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How Monzo Bank is using Placense to find its new London office — a.k.a. why you need to know what your staff wants when choosing a base

At Placense we care about people: how we collectively interact with our surroundings, where we choose to go and how we get there. So when Monzo, the rapidly growing UK-based digital bank, wanted help finding the perfect place for all its new staff, we wanted to help them get that people-centric location intelligence they needed. 

How we helped

Beth Toms, space lead – the one tasked with all things property – at Monzo, posted on LinkedIn asking for someone to carry out a Commute Survey for them. They were growing so quickly they needed to plan out their next steps.

Monzo’s growth took even them by surprise. The digital bank is looking for a 130,000 sq ft office for their next move. They had options with all the hard data – the terms of the lease, the square footage and so on – but something was missing. What’s the best place for their people (delightfully called ‘Monzonauts’)? What would be the best location for the actual people doing the work there?

Beth told me: “It occurred to me that when you have 700 people, you can’t go to them and chat to them all and go, ‘Hey, where do you live? What do you do? How do you come into work? Do you cycle, do you drive? What’s the best route for you?”

That wouldn’t have been time-efficient for them, but that was something we could do with our data quickly and painlessly. How could we say no?

Beth Toms, space lead – the one tasked with all things property – at Monzo, posted on LinkedIn asking for someone to carry out a Commute Survey for them. They were growing so quickly they needed to plan out their next steps.

Monzo’s growth took even them by surprise. The digital bank is looking for a 130,000 sq ft office for their next move. They had options with all the hard data – the terms of the lease, the square footage and so on – but something was missing. What’s the best place for their people (delightfully called ‘Monzonauts’)? What would be the best location for the actual people doing the work there?

Beth told me: “It occurred to me that when you have 700 people, you can’t go to them and chat to them all and go, ‘Hey, where do you live? What do you do? How do you come into work? Do you cycle, do you drive? What’s the best route for you?”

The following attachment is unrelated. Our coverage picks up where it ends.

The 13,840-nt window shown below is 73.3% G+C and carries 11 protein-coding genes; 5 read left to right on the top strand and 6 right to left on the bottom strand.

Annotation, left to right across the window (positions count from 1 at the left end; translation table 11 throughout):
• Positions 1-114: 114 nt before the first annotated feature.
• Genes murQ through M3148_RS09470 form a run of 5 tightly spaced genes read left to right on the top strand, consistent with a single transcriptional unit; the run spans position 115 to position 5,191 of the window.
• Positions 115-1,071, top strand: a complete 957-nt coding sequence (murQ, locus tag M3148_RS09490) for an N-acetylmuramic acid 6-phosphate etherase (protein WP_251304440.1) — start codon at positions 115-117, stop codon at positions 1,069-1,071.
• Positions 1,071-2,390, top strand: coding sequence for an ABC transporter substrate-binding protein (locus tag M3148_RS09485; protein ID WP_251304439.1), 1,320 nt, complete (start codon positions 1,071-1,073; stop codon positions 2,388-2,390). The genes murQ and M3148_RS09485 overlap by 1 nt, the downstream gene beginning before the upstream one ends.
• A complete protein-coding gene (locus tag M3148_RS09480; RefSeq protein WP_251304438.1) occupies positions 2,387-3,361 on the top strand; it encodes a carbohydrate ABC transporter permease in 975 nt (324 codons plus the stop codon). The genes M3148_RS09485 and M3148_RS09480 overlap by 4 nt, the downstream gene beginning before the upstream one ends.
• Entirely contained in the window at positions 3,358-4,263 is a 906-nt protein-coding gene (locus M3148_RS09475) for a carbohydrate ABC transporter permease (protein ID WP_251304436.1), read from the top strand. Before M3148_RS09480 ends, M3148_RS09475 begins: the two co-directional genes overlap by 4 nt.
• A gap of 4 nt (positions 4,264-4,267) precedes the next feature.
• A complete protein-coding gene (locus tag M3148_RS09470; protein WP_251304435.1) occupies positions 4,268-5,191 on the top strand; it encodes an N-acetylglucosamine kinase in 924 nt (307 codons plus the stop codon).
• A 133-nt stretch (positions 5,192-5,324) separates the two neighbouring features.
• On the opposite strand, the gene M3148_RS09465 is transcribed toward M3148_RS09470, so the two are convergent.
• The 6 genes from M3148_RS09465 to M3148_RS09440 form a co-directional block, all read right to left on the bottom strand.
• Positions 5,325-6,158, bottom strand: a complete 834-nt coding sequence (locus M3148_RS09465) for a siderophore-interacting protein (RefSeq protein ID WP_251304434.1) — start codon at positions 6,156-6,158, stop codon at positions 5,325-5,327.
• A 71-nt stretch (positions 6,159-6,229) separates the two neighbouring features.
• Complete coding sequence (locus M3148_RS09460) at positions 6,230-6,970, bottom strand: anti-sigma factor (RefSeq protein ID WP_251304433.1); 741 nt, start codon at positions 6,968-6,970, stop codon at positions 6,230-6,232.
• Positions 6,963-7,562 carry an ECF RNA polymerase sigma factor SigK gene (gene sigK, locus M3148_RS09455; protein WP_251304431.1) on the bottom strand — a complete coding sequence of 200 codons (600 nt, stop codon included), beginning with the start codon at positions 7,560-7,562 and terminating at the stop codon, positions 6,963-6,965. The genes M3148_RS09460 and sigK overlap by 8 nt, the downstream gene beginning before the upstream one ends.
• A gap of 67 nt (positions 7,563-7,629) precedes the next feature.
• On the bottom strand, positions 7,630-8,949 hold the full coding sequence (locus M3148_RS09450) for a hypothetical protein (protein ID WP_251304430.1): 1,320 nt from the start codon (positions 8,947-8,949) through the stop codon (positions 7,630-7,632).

That wouldn’t have been time-efficient for them, but that was something we could do with our data quickly and painlessly. How could we say no?

Monzo sent us the anonymized postcode data and gave us their shortlist of buildings. We were able, within a day, to send them back a summary of all the locations, working out the shortest time to get there by cycling, driving or public transport.

“It was fab. I could turn around to the business and go ‘This is how every building will affect our Monzonauts’ commutes’, and now it’s a real data point we can use to decide what building we go for,” Beth says.

Putting people first

Over the last few years, the property industry has focused much more on the occupiers and delivering what they want. It’s where ideas like “space as a service” come from and why you constantly hear developers talk about seeing occupiers as customers, rather than faceless entities that fill their building for 8 or 9 hours a day. What people want matters.

That’s the same motivation Monzo has. “For us, the most important thing is to make sure we have a property that allows Monzonauts to do the best work of their lives. This starts with their commute.” Beth told me. “It needs to be people first. We aren’t just basing it off a number. It’s like, ‘This human is now going to have to be doing this route.’”

We’re not pretending like this data is the only thing you need to look at. The commercial and financial data points are necessary. But carrying out a Commuter Survey like we did for Monzo gives you a human perspective you would otherwise miss out on.

That’s also why our Commute Survey didn’t just include numbers. In our building summaries, we included suggestions like “If you pick this building, you need to make sure there are showers because the cycle route is awful.” A bit of tongue-in-cheek, but useful, advice that taps into what the people’s experiences will be goes a long way, and Monzo appreciated that approach.

We like to think Placense always delivers the data we’re expected to deliver, and with a human touch, but, as they say, you don’t have to take our word for it.

As Beth concluded, “We had a need. We went to them. We told them what we wanted – exactly what the output’s going to be. And they did it super quick. It was great.”

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